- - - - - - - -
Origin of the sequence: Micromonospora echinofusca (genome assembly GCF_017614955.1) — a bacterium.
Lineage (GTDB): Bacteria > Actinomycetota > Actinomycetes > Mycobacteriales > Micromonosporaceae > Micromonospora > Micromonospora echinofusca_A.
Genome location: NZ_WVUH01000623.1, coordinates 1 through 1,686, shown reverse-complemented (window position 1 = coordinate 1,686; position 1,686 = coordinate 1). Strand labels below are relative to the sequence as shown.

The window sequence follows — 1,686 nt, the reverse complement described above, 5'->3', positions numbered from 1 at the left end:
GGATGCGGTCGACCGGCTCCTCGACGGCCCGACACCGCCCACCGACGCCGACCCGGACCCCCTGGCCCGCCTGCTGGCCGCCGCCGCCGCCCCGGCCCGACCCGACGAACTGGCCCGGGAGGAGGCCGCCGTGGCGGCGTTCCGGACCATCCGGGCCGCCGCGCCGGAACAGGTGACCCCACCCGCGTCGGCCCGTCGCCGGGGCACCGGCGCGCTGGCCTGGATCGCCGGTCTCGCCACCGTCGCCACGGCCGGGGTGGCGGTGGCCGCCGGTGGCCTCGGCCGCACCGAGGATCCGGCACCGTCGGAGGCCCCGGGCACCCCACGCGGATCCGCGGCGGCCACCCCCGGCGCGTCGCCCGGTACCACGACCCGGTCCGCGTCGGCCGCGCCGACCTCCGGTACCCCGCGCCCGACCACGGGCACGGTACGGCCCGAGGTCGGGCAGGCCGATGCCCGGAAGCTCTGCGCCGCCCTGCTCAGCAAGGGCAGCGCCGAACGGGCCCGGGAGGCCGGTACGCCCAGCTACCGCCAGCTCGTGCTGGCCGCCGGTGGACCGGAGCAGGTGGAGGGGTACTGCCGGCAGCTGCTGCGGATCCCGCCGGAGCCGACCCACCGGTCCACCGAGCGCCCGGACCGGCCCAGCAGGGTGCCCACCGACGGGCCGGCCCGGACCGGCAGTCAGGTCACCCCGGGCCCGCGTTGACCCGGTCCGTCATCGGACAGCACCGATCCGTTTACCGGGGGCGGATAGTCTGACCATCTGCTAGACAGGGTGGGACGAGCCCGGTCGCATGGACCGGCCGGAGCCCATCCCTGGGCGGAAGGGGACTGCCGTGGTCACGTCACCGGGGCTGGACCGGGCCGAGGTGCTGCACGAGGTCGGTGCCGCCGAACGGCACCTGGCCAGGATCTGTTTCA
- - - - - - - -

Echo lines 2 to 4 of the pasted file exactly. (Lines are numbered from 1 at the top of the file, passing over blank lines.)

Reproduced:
Lineage (GTDB): Bacteria > Actinomycetota > Actinomycetes > Mycobacteriales > Micromonosporaceae > Micromonospora > Micromonospora echinofusca_A.
Genome location: NZ_WVUH01000623.1, coordinates 1 through 1,686, shown reverse-complemented (window position 1 = coordinate 1,686; position 1,686 = coordinate 1). Strand labels below are relative to the sequence as shown.

The window sequence follows — 1,686 nt, the reverse complement described above, 5'->3', positions numbered from 1 at the left end: